Friday, November 20th. At 8:00 in the morning people started to come to our session at the National Writing Project Annual Meeting.
Our audience was very diverse in terms of skills, professions, interests, and occupations.
We had 8 intense hours full of sharing, reflection, comprehension, collaboration and participation.
The agenda included different activities around web mechanics, composing, remixing, privacy, community participation, open practices, and sharing.
The objective was to practice and learn web literacy skills, and be introduced to information on how to teach others how to read, write, and participate on the Web.
One of the things that participants liked the most were the Lo-Fi activities, which helped them to understand in a concrete way, many abstract and complex concepts about the web…
“I enjoyed that it ranged from no-fi activities to very lightweight editors that wouldn’t take a lot of processing power. I enjoyed that we were able to contextualize it for our own experience. In practice at my school, I would probably stretch this training over time”. ceerogers2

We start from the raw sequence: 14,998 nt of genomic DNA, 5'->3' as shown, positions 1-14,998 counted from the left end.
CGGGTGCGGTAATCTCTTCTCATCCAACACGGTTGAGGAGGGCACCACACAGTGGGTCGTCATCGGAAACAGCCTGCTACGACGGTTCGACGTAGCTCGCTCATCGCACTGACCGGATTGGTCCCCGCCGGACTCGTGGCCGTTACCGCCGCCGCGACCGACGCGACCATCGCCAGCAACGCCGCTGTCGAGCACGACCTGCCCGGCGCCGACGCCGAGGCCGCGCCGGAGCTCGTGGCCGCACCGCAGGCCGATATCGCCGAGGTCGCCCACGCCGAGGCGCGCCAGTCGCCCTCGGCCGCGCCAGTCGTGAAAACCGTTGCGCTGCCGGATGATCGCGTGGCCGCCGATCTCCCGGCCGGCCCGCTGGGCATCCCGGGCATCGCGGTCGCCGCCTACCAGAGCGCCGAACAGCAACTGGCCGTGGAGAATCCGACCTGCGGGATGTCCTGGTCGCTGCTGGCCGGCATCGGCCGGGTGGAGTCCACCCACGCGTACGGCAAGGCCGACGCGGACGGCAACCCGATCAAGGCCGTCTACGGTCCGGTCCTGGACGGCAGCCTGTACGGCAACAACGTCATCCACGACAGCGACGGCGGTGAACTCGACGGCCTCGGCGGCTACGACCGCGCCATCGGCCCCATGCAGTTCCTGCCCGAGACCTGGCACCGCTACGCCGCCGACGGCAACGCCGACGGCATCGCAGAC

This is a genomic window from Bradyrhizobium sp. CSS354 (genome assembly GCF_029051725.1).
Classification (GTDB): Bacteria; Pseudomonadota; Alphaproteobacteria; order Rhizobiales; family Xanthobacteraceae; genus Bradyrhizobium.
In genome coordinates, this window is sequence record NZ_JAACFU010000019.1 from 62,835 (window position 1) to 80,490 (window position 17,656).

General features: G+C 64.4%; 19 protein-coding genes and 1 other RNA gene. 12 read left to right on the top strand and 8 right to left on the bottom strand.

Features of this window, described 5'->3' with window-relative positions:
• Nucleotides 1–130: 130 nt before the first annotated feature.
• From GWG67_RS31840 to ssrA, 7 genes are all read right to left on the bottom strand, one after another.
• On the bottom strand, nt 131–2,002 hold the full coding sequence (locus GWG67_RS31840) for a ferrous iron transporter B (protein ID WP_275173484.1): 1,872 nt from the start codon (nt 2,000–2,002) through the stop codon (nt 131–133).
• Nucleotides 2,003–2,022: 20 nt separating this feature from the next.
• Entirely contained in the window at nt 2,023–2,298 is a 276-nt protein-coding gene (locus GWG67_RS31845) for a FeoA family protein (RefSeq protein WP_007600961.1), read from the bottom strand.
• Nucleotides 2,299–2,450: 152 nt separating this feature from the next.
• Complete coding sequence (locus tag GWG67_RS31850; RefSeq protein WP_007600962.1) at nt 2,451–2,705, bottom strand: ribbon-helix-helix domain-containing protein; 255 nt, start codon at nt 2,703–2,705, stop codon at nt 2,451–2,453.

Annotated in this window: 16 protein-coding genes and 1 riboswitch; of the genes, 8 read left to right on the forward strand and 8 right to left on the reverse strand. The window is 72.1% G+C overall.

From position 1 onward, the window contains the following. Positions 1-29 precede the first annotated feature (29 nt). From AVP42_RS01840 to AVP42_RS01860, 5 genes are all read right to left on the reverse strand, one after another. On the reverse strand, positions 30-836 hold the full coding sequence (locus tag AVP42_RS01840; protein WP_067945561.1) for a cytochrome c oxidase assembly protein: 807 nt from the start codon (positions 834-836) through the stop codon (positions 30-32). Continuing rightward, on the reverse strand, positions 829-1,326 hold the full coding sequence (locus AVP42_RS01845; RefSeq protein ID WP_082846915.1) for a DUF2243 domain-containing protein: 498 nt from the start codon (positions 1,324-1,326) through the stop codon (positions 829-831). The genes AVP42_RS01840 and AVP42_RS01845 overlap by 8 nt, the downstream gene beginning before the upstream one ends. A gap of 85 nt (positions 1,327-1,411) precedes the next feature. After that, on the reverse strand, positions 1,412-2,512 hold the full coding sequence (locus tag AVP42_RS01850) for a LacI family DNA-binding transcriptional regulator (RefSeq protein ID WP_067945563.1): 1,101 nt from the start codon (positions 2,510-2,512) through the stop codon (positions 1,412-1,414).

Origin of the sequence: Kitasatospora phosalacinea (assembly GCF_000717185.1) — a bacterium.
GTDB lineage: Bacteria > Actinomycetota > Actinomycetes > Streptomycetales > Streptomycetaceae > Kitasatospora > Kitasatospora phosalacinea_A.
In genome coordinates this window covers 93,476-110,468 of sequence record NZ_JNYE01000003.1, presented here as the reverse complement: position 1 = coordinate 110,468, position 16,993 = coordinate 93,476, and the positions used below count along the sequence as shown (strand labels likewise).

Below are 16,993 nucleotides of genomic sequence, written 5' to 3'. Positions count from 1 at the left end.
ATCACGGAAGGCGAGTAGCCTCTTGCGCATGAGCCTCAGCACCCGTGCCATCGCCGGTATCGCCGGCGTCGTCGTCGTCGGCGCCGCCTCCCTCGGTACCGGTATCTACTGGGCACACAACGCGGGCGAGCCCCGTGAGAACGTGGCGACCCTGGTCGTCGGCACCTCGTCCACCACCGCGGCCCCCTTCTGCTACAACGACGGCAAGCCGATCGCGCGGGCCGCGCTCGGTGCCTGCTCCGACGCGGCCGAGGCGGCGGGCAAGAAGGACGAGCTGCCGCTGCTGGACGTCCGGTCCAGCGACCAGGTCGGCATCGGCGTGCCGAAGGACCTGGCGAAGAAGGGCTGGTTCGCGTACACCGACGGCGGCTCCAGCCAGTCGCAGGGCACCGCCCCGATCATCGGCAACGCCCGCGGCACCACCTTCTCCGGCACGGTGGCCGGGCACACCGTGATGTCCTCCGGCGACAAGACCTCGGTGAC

“I really enjoyed to group/unplugged activities. I plan to incorporate more of these in my teaching”. randyia
Another remarkable finding for some educators was learning that digital skills can be integrated into the curriculum, across different areas:
“I used to think that coding and related activities were reserved for a computer class or content area. I now think that it can be integrated across MANY content areas. I am very excited to collaborate with colleagues in doing this”. hellokate77
“I used to think that learning to code had no purpose in the English classroom as I have known it, but now I think that I was wrong – it has a place I need to learn how to integrate and build on to improve the web literacy of my students in this ever-changing digital landscape of learning”. finchgirl10
Follow the discussion and feedback in Discourse
See some makes